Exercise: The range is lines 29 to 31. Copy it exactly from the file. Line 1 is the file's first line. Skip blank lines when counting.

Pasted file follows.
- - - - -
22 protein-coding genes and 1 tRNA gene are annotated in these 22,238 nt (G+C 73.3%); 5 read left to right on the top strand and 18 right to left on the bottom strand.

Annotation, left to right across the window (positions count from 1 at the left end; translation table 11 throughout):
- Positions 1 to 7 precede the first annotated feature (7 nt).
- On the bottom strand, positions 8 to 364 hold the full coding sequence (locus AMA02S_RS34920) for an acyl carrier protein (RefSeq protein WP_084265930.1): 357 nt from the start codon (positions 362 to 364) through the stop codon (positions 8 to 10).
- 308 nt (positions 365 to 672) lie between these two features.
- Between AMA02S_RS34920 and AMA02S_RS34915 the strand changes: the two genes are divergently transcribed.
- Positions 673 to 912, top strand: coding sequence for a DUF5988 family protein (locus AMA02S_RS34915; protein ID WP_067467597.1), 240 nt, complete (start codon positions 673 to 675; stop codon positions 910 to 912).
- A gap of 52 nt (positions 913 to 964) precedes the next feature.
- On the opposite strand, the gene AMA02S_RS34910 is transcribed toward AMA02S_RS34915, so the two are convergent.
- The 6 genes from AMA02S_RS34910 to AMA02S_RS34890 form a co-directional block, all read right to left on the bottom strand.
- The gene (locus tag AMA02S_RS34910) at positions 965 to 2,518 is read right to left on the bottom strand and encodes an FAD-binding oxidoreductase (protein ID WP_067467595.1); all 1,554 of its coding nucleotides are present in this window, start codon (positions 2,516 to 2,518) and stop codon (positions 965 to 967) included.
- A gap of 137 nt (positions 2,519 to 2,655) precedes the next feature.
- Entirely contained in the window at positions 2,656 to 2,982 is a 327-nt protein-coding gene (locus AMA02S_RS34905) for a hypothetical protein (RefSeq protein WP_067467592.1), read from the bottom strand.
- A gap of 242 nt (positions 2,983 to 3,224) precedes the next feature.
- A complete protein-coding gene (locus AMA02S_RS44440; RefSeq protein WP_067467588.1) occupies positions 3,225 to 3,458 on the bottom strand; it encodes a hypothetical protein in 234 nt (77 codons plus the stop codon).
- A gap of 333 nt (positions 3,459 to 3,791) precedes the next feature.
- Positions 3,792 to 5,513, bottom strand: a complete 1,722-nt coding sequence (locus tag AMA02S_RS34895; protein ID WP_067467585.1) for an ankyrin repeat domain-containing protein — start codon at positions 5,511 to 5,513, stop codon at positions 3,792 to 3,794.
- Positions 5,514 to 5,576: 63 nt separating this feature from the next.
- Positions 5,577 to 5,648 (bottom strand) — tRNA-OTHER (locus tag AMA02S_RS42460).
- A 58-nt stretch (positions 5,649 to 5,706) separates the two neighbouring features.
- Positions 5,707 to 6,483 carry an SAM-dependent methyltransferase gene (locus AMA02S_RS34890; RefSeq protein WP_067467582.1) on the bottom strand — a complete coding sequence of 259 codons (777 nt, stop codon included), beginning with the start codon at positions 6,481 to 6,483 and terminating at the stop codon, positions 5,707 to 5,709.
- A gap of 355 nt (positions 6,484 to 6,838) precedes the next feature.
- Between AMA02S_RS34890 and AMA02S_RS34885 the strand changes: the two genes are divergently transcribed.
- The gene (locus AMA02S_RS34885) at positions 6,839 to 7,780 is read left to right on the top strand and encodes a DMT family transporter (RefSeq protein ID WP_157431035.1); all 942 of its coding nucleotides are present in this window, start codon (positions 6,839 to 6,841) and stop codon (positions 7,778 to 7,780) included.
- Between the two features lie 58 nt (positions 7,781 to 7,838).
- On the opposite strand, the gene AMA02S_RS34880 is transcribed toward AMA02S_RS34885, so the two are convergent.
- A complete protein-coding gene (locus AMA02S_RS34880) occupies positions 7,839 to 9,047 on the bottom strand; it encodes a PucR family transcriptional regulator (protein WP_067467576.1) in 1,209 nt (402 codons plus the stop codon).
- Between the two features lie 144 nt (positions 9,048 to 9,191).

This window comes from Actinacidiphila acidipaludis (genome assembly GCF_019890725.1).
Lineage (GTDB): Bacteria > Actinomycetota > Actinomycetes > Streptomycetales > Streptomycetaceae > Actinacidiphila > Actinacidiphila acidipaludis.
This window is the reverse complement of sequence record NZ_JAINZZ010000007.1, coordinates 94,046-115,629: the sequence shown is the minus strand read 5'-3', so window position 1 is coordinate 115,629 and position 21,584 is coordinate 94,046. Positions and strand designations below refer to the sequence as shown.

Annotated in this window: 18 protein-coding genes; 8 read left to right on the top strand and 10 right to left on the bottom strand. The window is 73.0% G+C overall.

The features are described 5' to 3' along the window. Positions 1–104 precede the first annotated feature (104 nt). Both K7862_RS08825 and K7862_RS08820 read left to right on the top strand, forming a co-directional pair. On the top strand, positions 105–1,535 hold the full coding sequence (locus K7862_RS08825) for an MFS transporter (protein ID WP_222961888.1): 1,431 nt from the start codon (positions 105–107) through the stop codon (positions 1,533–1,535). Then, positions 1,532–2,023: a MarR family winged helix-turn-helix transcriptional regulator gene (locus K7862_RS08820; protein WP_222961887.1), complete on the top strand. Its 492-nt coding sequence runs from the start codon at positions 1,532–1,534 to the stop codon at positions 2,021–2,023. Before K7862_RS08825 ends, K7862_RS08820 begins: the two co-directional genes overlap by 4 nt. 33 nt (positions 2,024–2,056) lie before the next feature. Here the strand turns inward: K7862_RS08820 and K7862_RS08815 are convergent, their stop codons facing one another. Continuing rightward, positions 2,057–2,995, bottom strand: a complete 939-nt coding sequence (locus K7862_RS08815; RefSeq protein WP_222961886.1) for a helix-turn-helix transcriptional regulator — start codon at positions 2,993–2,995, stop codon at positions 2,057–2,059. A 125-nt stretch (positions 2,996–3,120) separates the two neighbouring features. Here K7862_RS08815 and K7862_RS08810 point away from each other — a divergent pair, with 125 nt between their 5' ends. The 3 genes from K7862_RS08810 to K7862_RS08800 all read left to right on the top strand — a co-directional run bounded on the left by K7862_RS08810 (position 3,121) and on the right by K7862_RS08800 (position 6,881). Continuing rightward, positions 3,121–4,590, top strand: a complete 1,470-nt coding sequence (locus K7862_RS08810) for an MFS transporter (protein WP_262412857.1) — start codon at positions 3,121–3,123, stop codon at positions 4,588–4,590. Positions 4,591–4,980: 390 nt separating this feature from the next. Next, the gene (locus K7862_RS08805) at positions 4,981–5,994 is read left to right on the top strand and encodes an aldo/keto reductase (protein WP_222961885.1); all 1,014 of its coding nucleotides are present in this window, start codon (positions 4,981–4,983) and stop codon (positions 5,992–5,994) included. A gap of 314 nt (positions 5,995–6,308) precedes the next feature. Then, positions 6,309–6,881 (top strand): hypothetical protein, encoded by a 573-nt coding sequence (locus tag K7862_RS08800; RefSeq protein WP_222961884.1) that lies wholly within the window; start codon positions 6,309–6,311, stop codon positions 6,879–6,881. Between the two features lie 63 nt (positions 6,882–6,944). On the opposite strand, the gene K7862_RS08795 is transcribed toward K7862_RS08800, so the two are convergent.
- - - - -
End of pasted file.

This window comes from Actinacidiphila acidipaludis (genome assembly GCF_019890725.1).
Lineage (GTDB): Bacteria > Actinomycetota > Actinomycetes > Streptomycetales > Streptomycetaceae > Actinacidiphila > Actinacidiphila acidipaludis.
This window is the reverse complement of sequence record NZ_JAINZZ010000007.1, coordinates 94,046-115,629: the sequence shown is the minus strand read 5'-3', so window position 1 is coordinate 115,629 and position 21,584 is coordinate 94,046. Positions and strand designations below refer to the sequence as shown.